Everyone in the salon industry has had it tough this year. But, what would you do if your plans to open your brand new salon were almost scuppered by the events of 2020?
This is where Robbie Woodhead, the owner of the stunning Black House Salon found himself. But, despite the challenges, the doors are open and the interirs are as beautiful as you could have hoped.
Find our how he made it happen in this month’s Salon Design of the Month…
How did Black House Salon begin?
Black house was born from the desire to do better for the environment, my town and from my own commitment to education.
I wanted Black House to be a multi use space, the salon has been designed to be easily stripped back for educational events. We have a large floor space for look and learn events.
How did you decide upon the aesthetic of the salon?
I am a lover of all aspects of design, particularly interiors. When I found the premises, I instantly knew what I wanted to do. It was a huge empty space but the scope for expressing my creative vision felt really exciting.
I needed to “break up” the space while maintaining the light and spacious feel.
I started out as a barber, I still do a lot of gents hair. I would say my client base is almost 50/50. So, I designed a space that is both male and female friendly. The design is intended to be gender neutral yet contemporary with an industrial twist.
Although I wanted the salon to be appealing to my own clientele, I was also very aware that the majority of stylists I would be working with would be female with a predominantly female client base. For this reason, I chose to go with a muted pink, black and white colour scheme, white marble floors to give a real luxury feel and concrete furniture throughout to add an industrial feel. Real concrete was my ideal choice, but once I researched the environmental impact of concrete I decided to commission a local furniture maker (GRAY Furniture Makers) to design and make the reception desk and styling sections.
How do you stand out from your competitors?
I believe that to really stand out from the crowd, it isn’t enough to just do one thing well. For a salon to truly capture the attention of the public in such a saturated market you must be visually stunning and welcoming, while offering the best of the best.
This is why I chose to avoid the temptation to be a brand affiliated salon. I feel that no one particular brand or colour house quite has enough diversity in its range to cover the needs of all of our clients. For me, client inclusivity will always trump brand affiliation. I have also encouraged the stylists who work within the salon to be specialists in their favoured area of hairdressing as this really niches down on their skill set and attracts their ideal clients.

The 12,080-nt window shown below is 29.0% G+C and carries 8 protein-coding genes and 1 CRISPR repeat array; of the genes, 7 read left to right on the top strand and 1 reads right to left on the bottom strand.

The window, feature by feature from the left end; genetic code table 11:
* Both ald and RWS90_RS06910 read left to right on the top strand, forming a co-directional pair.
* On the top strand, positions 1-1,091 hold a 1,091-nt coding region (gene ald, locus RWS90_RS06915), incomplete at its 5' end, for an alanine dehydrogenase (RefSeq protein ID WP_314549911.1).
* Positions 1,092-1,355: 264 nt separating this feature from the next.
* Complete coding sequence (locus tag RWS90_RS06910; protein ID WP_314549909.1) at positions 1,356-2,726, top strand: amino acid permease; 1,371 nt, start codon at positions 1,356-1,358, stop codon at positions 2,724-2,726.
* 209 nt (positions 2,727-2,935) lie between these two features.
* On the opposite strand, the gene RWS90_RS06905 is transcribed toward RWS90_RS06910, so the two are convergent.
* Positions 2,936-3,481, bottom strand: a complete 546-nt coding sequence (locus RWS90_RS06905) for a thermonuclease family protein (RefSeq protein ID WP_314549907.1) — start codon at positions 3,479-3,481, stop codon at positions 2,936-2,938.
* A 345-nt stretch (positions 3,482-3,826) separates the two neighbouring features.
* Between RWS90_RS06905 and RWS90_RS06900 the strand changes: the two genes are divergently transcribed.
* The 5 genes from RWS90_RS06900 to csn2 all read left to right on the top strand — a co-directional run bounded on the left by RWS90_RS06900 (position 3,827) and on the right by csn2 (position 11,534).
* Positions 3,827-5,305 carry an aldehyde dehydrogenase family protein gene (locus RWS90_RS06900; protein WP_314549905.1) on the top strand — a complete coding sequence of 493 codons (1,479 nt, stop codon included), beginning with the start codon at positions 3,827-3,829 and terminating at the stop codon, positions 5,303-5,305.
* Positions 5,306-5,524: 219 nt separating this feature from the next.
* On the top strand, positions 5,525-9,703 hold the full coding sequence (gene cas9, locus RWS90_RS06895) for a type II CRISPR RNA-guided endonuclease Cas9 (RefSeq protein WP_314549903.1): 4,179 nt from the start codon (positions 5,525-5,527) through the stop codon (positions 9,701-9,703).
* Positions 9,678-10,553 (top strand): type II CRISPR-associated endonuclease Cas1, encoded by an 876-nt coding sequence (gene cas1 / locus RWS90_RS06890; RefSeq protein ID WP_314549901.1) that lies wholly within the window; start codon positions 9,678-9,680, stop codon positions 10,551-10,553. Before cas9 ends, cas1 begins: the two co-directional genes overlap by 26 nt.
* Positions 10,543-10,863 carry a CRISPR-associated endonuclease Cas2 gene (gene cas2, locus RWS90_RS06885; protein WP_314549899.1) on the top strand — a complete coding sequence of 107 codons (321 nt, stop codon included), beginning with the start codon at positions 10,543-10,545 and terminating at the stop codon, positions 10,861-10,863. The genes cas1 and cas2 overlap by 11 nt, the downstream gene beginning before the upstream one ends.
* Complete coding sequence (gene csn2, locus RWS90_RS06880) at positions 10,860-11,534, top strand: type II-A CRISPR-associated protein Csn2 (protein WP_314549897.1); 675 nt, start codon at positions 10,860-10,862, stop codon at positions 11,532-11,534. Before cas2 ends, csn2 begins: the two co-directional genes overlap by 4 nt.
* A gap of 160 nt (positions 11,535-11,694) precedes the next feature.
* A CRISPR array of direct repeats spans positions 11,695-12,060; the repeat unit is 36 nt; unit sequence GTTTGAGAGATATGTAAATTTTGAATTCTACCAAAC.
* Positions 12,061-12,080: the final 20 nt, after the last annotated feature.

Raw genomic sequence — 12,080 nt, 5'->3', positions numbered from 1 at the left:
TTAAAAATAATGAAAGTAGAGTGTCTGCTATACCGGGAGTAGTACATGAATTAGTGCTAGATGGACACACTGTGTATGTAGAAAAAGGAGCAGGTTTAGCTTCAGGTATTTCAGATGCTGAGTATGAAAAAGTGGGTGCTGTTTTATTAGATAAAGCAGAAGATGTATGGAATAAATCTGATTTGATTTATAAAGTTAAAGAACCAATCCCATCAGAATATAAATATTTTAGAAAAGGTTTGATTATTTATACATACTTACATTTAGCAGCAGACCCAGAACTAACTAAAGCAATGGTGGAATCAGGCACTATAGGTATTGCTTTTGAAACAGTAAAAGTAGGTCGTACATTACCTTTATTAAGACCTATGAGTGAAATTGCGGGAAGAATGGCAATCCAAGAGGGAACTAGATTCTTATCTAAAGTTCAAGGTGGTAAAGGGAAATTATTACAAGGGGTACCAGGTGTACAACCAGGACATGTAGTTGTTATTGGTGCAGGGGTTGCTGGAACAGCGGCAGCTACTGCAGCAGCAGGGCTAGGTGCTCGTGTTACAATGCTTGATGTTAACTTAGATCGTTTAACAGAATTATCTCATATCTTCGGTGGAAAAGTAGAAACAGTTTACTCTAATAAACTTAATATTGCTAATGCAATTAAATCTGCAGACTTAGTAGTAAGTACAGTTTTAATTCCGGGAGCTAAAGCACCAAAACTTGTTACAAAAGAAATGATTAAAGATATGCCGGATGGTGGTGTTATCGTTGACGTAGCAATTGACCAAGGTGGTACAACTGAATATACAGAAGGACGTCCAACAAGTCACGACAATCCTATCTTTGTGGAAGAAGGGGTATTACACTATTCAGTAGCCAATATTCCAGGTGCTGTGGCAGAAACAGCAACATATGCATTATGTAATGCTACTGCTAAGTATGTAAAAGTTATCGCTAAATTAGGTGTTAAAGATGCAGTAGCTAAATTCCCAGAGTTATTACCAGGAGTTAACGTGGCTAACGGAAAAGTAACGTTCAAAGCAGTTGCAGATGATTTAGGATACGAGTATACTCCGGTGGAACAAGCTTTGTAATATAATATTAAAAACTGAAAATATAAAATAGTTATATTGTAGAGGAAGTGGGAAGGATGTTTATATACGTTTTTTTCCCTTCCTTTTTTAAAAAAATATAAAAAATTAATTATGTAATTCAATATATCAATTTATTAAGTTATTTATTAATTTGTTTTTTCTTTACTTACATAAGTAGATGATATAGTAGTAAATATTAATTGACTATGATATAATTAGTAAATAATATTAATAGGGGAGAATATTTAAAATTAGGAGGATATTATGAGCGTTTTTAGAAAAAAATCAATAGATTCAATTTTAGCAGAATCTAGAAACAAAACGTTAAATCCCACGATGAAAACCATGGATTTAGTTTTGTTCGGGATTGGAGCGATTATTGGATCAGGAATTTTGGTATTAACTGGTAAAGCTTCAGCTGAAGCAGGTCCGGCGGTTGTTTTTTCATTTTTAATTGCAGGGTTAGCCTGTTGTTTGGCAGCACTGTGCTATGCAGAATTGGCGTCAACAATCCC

We have placed sustainability at the core of our business too, and we are constantly looking for new and innovative ways of reducing our carbon footprint and environmental impact. A few steps we have taken are to source a waste disposal company who recycle the maximum amount of salon waste possible. I have also dispensed with the traditional magazines in favour of the new digi-mags format which is also great given the current climate and minimises touch and helps stop the spread of Covid-19. We use Scrummi towels and gowns which are all 100% bio-degradable and I even managed to source disposable coffee cups which were sustainable, as I found that most of them had a plastic lining which defeated the point of their disposable nature in my eyes.
How do you think social media has influenced our industry?
Social media has definitely influenced our industry. I used social media to look outside of our industry at record shop, hotel and bar interior for inspiration.
Social media is an amazing tool to entice your audience in the lead up to your opening day.
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My good friend and social media coach, Vivienne Johns helped me come up with a social media strategy to gradually reveal the salon to create excitement and a buzz. Social media is probably the most powerful marketing tool that our industry has ever been able to utilise and the best thing about it is it’s free.
It’s like anything in life though, there are no short cuts, you get out what you put in. By understanding your ideal client you can aim your attentions at the most suitable social media platform for your demographic. It’s really a game changer and the possibilities are seemingly limitless.